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Guano Mining

Guano mining was the first land-based industry in Shark Bay and initiated the first European settlement of the area, in 1850. A natural fertiliser, guano provided the colony of Western Australia with one of its earliest commercial exports. Islands scraped flat by the miners are testimony to the environmental impact of the ‘guano rush’. But this valuable commodity also had an unexpected spin-off: the founding of Shark Bay’s pearling industry.

A ready-made fertiliser

Guano is a phosphate-rich fertiliser derived from seabird excrement. The nesting seabirds on Shark Bay’s smaller islands had been converting fish to fertiliser for thousands of years, creating accumulations several metres thick.

  • In the days before chemical fertilisers, guano was worth a fortune and in great demand.
  • The discovery of guano in Shark Bay was well received both in the struggling colony and in Europe, where the Peruvian monopoly of the trade made guano prohibitively expensive.

Ships travelled from Britain, a journey of several months, to collect guano for farms back home!

Denuded islands

Mining started in 1850 at Egg Island, off the east coast of Dirk Hartog Island. For decades convicts scraped and shovelled guano off at least 13 islands in Henri Freycinet Harbour, including Smith, Sunday and Eagle Islands and North and South Guano Islands.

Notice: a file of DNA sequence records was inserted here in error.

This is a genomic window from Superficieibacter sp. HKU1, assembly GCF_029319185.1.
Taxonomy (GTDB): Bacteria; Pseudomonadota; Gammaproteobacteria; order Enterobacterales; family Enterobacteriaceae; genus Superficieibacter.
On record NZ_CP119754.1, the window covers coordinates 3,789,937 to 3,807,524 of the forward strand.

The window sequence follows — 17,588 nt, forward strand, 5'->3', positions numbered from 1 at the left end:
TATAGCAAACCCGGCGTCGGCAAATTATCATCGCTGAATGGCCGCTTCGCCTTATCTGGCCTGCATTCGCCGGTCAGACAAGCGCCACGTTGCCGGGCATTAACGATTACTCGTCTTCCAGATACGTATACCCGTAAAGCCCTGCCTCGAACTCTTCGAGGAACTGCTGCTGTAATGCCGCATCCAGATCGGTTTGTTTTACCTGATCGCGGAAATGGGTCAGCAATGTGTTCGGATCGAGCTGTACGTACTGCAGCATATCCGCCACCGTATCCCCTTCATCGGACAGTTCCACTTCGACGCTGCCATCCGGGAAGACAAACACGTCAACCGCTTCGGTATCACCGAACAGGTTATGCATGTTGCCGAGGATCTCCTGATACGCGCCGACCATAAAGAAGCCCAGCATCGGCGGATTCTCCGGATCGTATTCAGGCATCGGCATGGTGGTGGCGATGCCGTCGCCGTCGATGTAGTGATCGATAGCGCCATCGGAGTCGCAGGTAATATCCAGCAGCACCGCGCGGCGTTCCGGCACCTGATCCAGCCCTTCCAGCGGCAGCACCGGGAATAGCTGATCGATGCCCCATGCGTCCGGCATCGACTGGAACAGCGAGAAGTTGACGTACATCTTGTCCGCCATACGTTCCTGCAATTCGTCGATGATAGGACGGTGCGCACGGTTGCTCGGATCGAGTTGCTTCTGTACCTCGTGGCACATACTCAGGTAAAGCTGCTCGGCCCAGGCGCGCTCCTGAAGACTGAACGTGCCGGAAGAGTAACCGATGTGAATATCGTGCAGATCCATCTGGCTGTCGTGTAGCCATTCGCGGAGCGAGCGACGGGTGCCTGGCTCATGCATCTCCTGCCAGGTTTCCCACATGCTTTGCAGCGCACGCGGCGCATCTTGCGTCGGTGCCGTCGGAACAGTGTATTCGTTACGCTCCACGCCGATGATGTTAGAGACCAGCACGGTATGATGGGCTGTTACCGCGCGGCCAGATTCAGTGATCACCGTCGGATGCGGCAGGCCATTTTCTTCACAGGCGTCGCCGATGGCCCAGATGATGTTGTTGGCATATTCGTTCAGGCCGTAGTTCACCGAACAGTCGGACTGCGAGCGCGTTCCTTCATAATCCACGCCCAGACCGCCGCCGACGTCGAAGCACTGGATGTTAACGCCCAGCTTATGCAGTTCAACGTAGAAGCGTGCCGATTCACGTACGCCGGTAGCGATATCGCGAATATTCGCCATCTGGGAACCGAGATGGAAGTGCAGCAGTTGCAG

Mining quickly stripped the islands and affected the plant life growing there. North and South Guano Islands are now nature reserves with the highest level of protection under Western Australian law. Mining is banned, and guano is accumulating once more.

Dangerous to shipping

Guano was valuable, but the stakes were high. Bad weather, uncharted shoals and unsure anchorages made it difficult for large vessels to get close to the smaller islands, or to navigate to the safety of deeper water.

  • In 1850 the 443-ton barque Prince Charlie struck the Levillain shoal, off Cape Levillain on the northern tip of Dirk Hartog Island, after loading guano.
  • In 1878 the Levillain shoal claimed another victim, the 125-ton barque Macquarie and its guano cargo. The shipwrecked sailors struggled back to Cape Levillain and then walked for three days, without food or water, down Dirk Hartog Island until they were rescued by another vessel in South Passage.

From guano to pearls

Anxious to protect this valuable commodity, in 1850 the Government established a garrison at Quoin Bluff, on Dirk Hartog Island. (Another military outpost was later established at Cape Heirisson in Edel Land.) An official sent to investigate illegal guano shipments noticed Shark Bay’s copious banks of pearl shell. The samples he showed to merchants in Perth met with an enthusiastic response, and the Shark Bay pearling industry was born.

The stone ruins of the Quoin Bluff garrison can be seen today, as well as stone jetty foundations and other artefacts. Archaeologists studying miners’ camps on the smaller islands have found artefacts including Asian and European ceramics and glassware.

You can discover more about Shark Bay’s cultural heritage at the Shark Bay World Heritage Discovery Centre in Denham.






   
 
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